By Amy Brundeen
Leaders from the ASTM International Additive Manufacturing Center of Excellence (AM CoE) recently visited UNT's Center for Agile and Adaptive Additive Manufacturing (CAAAM) to explore partnership opportunities that support advancing AM consensus standards — aligning research and development programs with industry needs — for broadening participation in additive manufacturing and related workforce training programs.
"The AM CoE — formed in 2018 to bring together industry, government and academia to optimize additive manufacturing research, development, standards and processes — is driving research to accelerate development of standards for additive manufacturing," says Richard Huff, additive manufacturing business development manager at ASTM International. "The industry is expanding very rapidly, and we need to establish standards so they can support industry adoption of these game-changing technologies."
Because parts created with additive manufacturing, especially those used in aerospace, defense, and medical industries, have to go through comprehensive certification, standards are needed to ensure repeatable, consistent parts and processes.
"We believe the backbone of these standards are strengthened by the research currently conducted at universities like UNT," says Mohsen Seifi, director of Global Additive Manufacturing Programs for ASTM International. "Our visit will allow us to better understand UNT's research and how we can work together to move industry forward. We also have a shared focus on workforce development."
CAAAM has a broad set of expertise that sets them up to lead in this space. The CAAAM team includes researchers in materials science, manufacturing technology, machine learning, logistics and supply chain, and cybersecurity.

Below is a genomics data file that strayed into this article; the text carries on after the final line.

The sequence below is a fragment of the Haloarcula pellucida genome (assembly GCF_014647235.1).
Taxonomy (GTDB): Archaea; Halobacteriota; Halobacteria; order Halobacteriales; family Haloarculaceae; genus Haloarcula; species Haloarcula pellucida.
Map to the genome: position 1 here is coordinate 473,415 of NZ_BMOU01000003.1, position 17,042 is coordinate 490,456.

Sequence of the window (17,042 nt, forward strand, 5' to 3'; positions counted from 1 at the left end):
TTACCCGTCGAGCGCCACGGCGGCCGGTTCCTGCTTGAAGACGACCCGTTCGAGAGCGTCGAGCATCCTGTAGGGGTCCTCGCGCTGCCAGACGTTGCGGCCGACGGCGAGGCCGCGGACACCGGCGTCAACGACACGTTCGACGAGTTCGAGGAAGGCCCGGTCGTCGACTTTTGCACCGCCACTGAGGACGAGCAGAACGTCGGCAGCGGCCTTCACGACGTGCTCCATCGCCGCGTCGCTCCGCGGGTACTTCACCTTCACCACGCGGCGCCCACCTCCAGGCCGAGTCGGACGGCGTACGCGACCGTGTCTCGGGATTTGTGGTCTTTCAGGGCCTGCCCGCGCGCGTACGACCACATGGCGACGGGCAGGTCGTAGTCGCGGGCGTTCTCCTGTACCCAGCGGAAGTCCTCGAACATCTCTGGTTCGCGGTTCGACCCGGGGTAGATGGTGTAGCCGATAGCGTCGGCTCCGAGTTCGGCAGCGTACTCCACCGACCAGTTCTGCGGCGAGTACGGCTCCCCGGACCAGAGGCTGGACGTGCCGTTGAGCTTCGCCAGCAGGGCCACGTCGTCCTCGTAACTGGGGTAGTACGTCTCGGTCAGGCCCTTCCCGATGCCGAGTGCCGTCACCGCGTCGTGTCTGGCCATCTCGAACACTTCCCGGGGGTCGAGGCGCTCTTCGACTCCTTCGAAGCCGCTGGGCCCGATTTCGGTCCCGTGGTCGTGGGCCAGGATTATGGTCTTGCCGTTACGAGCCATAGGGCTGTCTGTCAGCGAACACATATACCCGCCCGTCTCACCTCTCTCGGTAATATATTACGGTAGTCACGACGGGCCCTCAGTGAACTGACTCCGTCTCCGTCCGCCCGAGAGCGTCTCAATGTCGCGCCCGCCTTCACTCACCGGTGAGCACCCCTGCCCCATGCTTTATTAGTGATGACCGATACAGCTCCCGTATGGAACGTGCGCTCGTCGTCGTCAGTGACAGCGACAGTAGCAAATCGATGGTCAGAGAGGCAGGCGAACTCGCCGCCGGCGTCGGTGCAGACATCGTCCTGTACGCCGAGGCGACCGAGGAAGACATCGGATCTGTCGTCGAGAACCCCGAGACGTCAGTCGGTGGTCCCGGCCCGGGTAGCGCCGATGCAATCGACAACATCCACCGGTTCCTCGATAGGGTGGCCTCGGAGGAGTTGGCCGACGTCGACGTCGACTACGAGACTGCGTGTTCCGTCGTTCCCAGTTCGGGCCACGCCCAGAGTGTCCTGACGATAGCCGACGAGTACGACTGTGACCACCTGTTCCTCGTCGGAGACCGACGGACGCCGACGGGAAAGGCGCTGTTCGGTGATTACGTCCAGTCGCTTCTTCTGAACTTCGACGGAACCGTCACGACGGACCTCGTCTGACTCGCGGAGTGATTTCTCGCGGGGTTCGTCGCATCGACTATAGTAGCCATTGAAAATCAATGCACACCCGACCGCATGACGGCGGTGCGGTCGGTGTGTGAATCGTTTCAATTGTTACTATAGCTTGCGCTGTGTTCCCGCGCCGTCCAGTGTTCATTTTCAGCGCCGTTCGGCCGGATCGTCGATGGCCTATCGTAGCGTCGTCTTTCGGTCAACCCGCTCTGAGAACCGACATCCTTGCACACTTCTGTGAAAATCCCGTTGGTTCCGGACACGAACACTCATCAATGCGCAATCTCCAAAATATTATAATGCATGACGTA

"We were able to build CAAAM when the state stepped up in a really big way committing a $20 million over four-year allocation," says Narendra Dahotre, associate vice president for CAAAM. "We have lofty goals."
With an impressive set of new equipment installed during an expansion of the facilities at UNT's Discovery Park last year, CAAAM leadership is now focusing on establishing more collaborations with industry partners and organizations like ASTM to grow the center's impact.
"Thanks to the leadership of Narendra Dahotre and his team, CAAAM is a jewel in our crown," says Mark McLellan, UNT's vice president for research and innovation. "We believe that additive manufacturing is a big part of the future – for industry and for UNT."
CAAAM's experts in additive manufacturing are leveraging the expanded facilities to bring in more grants from the Department of Defense and other federal agencies, as well as expanding outreach efforts to provide workforce development with local community colleges through the Institute for Transformative Education in Additive Manufacturing – an educational wing of CAAAM. They also are working with diverse industry members and hope to partner with ASTM International in providing training and capabilities tailored to the needs of the current and emerging additive manufacturing industry.
"We are thinking all the way to the moon and to the stars — any industry that needs to be able to design, fabricate and build parts. Additive manufacturing will be the cornerstone of that work," McLellan says. "Developing a strategic relationship with ASTM International ensures that we are maximizing our impact on the critical needs for continued growth of the AM industry, contributing to the development of high-quality standards, and fostering workforce development. The kinds of scientists and engineers needed to make this a reality doesn't happen overnight and without a very conscious and strategic engagement."